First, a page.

Just five chapters into Deathless Divide – the sequel to last year’s crossover historical fantasy Dread Nation – and it’s clear Justina Ireland has absolutely no qualms about throwing just about any shocking curveball at her readers. And what a curveball this opener is, altering the whole nature of protagonist Jane’s merciless mission to purge 1880’s America of shamblers. The Jane McKeene we meet here is more ferocious, more unforgiving and even more determined to wreak vengeance on both the restless dead and the living. And, once again, she’s one hell of a character to journey with through an apocalypse-ravaged land.
Whilst Dread Nation was solely Jane’s story, Deathless Divide shares the POV between Jane and her once-nemesis-turned-loyal-ally Katherine ‘Kate’ Deveraux. We pick up the story after the fall of Summerland, as Jane, Katherine and their motley crew of fighters and innocents travel towards a village called Nicodemus in search of a safe haven. But this refuge – with its tall walls that keep out the dead and its seemingly more tolerant society – isn’t quite the protected sanctuary they were hoping for. Like Summerland, it’s hiding secrets, scoundrels and scientific experiments that are doomed to fail.
Dragged through hell and sent on a dark path of blood and vengeance, Jane must battle to hold onto her humanity, whilst the world continues to crumble around her. Meanwhile, Katherine is determined not to let the darkness claim the one person who’s mostly always, often grudgingly, had her back. Together or apart, these are two fierce women who refuse to adhere to the lives and roles they were born into. Both Jane and Katherine have changed since the first book – how could they not after all they’ve been through? – and the constant uncertainty over their fates makes for a thrilling, albeit nerve-racking read.
“And so, I have a choice: love or vengeance. But it’s a decision I’ve already made, and one I keep making with each scoundrel I kill.”
For fans of Dread Nation, Katherine was a standout character who held her own against the formidable Jane. By giving Katherine her own voice in this book, Ireland expands her story and gives it greater breadth; we can move beyond Jane’s limited, hot-headed viewpoint and see her actions, and the actions of those who have wronged her, from a more even-tempered perspective. Katherine always was the salve to Jane’s anger and it’s heartening to see their relationship evolve as they grow to be more like sisters than friends.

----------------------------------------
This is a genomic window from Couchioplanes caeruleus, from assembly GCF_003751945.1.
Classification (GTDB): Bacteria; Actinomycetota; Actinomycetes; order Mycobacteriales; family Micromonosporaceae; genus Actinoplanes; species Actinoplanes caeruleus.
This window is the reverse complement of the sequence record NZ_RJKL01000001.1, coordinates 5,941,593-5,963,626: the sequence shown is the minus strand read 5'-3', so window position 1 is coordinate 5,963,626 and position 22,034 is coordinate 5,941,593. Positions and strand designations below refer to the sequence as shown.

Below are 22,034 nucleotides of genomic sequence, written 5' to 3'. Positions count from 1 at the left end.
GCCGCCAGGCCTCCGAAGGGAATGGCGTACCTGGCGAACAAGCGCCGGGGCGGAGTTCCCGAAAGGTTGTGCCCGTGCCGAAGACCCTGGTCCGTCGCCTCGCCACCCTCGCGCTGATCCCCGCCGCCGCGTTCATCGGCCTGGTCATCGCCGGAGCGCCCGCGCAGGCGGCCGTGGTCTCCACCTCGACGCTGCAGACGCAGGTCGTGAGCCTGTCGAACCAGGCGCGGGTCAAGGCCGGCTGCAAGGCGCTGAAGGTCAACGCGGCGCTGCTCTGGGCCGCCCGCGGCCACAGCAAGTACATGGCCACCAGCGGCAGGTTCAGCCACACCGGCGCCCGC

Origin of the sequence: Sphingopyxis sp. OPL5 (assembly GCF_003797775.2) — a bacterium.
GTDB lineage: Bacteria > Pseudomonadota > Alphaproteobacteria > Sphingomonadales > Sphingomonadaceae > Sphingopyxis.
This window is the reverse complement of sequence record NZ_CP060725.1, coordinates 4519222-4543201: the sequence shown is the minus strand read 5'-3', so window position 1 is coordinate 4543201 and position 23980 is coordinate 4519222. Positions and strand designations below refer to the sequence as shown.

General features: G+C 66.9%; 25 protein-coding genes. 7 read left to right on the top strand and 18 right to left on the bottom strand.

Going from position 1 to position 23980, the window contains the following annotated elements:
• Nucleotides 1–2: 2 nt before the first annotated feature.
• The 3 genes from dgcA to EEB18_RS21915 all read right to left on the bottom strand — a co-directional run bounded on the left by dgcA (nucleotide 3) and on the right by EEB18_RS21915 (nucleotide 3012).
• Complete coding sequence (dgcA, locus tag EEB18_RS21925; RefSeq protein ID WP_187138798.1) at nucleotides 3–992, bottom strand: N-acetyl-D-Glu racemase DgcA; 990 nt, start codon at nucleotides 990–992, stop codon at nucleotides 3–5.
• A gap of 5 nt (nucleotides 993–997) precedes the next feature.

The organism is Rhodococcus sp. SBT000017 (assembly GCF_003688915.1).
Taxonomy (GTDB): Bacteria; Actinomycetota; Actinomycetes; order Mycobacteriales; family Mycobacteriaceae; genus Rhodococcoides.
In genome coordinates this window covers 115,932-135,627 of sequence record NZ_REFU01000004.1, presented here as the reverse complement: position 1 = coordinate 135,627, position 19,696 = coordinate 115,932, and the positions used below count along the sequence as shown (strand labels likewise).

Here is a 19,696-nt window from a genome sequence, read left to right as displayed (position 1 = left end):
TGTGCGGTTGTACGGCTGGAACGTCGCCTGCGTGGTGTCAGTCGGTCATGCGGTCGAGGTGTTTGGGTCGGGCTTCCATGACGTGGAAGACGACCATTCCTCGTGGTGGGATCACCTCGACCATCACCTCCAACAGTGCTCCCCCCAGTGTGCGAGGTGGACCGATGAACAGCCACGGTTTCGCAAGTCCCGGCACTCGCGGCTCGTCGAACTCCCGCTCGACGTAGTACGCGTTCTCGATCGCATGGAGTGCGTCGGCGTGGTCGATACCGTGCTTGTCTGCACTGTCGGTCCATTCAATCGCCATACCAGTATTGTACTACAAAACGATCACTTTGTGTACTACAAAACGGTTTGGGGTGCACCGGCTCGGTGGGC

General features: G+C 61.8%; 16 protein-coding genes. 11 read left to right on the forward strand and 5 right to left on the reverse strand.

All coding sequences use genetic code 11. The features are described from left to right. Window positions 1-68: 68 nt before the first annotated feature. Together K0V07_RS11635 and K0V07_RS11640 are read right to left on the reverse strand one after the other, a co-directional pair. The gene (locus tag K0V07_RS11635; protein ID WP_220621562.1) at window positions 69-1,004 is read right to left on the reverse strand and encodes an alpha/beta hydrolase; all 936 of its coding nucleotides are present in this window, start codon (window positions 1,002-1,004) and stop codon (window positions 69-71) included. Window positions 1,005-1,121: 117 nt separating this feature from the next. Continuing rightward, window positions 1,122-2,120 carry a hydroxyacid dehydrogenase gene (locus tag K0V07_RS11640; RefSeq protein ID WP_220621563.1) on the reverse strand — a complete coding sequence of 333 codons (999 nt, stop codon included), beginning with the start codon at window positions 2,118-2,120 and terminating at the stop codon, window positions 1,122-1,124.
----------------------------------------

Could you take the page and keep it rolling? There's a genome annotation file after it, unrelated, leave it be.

What made Dread Nation such a compelling read was it’s weaving of history and fantasy, its exploration of Native American culture and ingrained racial prejudice against the backdrop of an apocalyptic landscape. By self-admission, Ireland wanted to put Black people back into history, more specifically the American Old West. Realising that Black people were rarely the heroes of any popular narratives set during these times, Ireland has given us not just one but two Black female characters who entirely deserve the title of heroine. They make mistakes and, particularly in Jane’s case, they do some deplorable things, but Jane and Katherine are inherently decent, kind-hearted people and it’s easy to root for them both.
The only criticism that can be aimed at Deathless Divide is its rather tome-like heft. At a whopping 561 pages, it drags in the middle and feels as heavy as a sack of flour to hold. Cutting out at least a hundred of those pages would have maintained the quick pace of the first book and lost none of the emotional impact. The good news is that if you’re already invested in Jane and Katherine’s story, you’ll be willing to put up with cramping hands to find out what happens in the end. The even better news is that it absolutely doesn’t disappoint.
Deathless Divide was published by Titan Books on 4 February 2020